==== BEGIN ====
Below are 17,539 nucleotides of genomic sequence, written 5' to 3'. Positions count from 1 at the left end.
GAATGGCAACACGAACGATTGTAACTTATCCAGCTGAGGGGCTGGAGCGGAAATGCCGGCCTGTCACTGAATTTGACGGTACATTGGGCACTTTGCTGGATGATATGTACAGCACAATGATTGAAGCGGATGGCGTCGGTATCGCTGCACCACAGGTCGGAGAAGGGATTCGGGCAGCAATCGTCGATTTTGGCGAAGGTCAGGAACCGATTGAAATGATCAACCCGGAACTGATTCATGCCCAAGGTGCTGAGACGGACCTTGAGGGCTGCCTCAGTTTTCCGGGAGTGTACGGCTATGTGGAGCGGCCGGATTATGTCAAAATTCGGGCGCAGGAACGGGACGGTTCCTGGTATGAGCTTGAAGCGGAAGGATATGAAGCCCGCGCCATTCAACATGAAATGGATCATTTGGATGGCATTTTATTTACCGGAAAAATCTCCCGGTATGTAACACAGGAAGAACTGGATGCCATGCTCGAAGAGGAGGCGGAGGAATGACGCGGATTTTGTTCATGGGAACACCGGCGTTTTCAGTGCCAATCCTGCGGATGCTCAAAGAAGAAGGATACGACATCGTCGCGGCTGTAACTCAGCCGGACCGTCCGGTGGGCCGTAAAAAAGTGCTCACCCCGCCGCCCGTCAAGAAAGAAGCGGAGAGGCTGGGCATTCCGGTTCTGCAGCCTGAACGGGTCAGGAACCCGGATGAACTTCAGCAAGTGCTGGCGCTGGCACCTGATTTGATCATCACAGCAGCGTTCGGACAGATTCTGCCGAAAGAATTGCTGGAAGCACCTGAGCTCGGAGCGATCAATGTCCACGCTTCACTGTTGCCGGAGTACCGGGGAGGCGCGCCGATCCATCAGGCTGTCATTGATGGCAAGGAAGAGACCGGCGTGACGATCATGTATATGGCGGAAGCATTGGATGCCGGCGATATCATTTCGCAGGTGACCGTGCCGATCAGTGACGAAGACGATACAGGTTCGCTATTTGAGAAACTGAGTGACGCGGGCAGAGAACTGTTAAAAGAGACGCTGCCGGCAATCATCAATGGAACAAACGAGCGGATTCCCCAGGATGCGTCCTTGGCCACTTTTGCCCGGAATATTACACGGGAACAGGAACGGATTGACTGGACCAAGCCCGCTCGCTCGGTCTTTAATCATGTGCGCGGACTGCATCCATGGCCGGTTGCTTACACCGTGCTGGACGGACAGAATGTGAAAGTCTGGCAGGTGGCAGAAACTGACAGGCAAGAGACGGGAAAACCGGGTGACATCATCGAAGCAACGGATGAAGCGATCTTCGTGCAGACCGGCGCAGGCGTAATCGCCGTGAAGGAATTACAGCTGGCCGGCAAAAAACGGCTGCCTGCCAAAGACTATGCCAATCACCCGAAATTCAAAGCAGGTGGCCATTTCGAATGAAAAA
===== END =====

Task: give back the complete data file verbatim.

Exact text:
Below are 17,539 nucleotides of genomic sequence, written 5' to 3'. Positions count from 1 at the left end.
GAATGGCAACACGAACGATTGTAACTTATCCAGCTGAGGGGCTGGAGCGGAAATGCCGGCCTGTCACTGAATTTGACGGTACATTGGGCACTTTGCTGGATGATATGTACAGCACAATGATTGAAGCGGATGGCGTCGGTATCGCTGCACCACAGGTCGGAGAAGGGATTCGGGCAGCAATCGTCGATTTTGGCGAAGGTCAGGAACCGATTGAAATGATCAACCCGGAACTGATTCATGCCCAAGGTGCTGAGACGGACCTTGAGGGCTGCCTCAGTTTTCCGGGAGTGTACGGCTATGTGGAGCGGCCGGATTATGTCAAAATTCGGGCGCAGGAACGGGACGGTTCCTGGTATGAGCTTGAAGCGGAAGGATATGAAGCCCGCGCCATTCAACATGAAATGGATCATTTGGATGGCATTTTATTTACCGGAAAAATCTCCCGGTATGTAACACAGGAAGAACTGGATGCCATGCTCGAAGAGGAGGCGGAGGAATGACGCGGATTTTGTTCATGGGAACACCGGCGTTTTCAGTGCCAATCCTGCGGATGCTCAAAGAAGAAGGATACGACATCGTCGCGGCTGTAACTCAGCCGGACCGTCCGGTGGGCCGTAAAAAAGTGCTCACCCCGCCGCCCGTCAAGAAAGAAGCGGAGAGGCTGGGCATTCCGGTTCTGCAGCCTGAACGGGTCAGGAACCCGGATGAACTTCAGCAAGTGCTGGCGCTGGCACCTGATTTGATCATCACAGCAGCGTTCGGACAGATTCTGCCGAAAGAATTGCTGGAAGCACCTGAGCTCGGAGCGATCAATGTCCACGCTTCACTGTTGCCGGAGTACCGGGGAGGCGCGCCGATCCATCAGGCTGTCATTGATGGCAAGGAAGAGACCGGCGTGACGATCATGTATATGGCGGAAGCATTGGATGCCGGCGATATCATTTCGCAGGTGACCGTGCCGATCAGTGACGAAGACGATACAGGTTCGCTATTTGAGAAACTGAGTGACGCGGGCAGAGAACTGTTAAAAGAGACGCTGCCGGCAATCATCAATGGAACAAACGAGCGGATTCCCCAGGATGCGTCCTTGGCCACTTTTGCCCGGAATATTACACGGGAACAGGAACGGATTGACTGGACCAAGCCCGCTCGCTCGGTCTTTAATCATGTGCGCGGACTGCATCCATGGCCGGTTGCTTACACCGTGCTGGACGGACAGAATGTGAAAGTCTGGCAGGTGGCAGAAACTGACAGGCAAGAGACGGGAAAACCGGGTGACATCATCGAAGCAACGGATGAAGCGATCTTCGTGCAGACCGGCGCAGGCGTAATCGCCGTGAAGGAATTACAGCTGGCCGGCAAAAAACGGCTGCCTGCCAAAGACTATGCCAATCACCCGAAATTCAAAGCAGGTGGCCATTTCGAATGAAAAA